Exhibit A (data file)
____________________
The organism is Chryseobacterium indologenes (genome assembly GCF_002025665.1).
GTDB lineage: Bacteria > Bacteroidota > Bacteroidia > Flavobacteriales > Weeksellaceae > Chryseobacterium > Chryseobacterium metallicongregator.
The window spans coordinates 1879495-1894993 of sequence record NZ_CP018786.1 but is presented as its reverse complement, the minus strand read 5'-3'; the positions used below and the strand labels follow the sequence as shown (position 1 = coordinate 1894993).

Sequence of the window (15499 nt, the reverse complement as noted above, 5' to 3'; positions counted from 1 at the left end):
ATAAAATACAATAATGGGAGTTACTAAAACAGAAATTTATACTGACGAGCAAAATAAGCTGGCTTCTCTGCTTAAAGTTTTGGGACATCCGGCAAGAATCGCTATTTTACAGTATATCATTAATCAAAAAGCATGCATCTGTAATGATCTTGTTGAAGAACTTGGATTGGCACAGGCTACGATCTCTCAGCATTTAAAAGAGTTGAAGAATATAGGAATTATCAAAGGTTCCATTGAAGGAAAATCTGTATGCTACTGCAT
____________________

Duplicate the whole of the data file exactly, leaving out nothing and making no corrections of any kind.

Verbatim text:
The organism is Chryseobacterium indologenes (genome assembly GCF_002025665.1).
GTDB lineage: Bacteria > Bacteroidota > Bacteroidia > Flavobacteriales > Weeksellaceae > Chryseobacterium > Chryseobacterium metallicongregator.
The window spans coordinates 1879495-1894993 of sequence record NZ_CP018786.1 but is presented as its reverse complement, the minus strand read 5'-3'; the positions used below and the strand labels follow the sequence as shown (position 1 = coordinate 1894993).

Sequence of the window (15499 nt, the reverse complement as noted above, 5' to 3'; positions counted from 1 at the left end):
ATAAAATACAATAATGGGAGTTACTAAAACAGAAATTTATACTGACGAGCAAAATAAGCTGGCTTCTCTGCTTAAAGTTTTGGGACATCCGGCAAGAATCGCTATTTTACAGTATATCATTAATCAAAAAGCATGCATCTGTAATGATCTTGTTGAAGAACTTGGATTGGCACAGGCTACGATCTCTCAGCATTTAAAAGAGTTGAAGAATATAGGAATTATCAAAGGTTCCATTGAAGGAAAATCTGTATGCTACTGCAT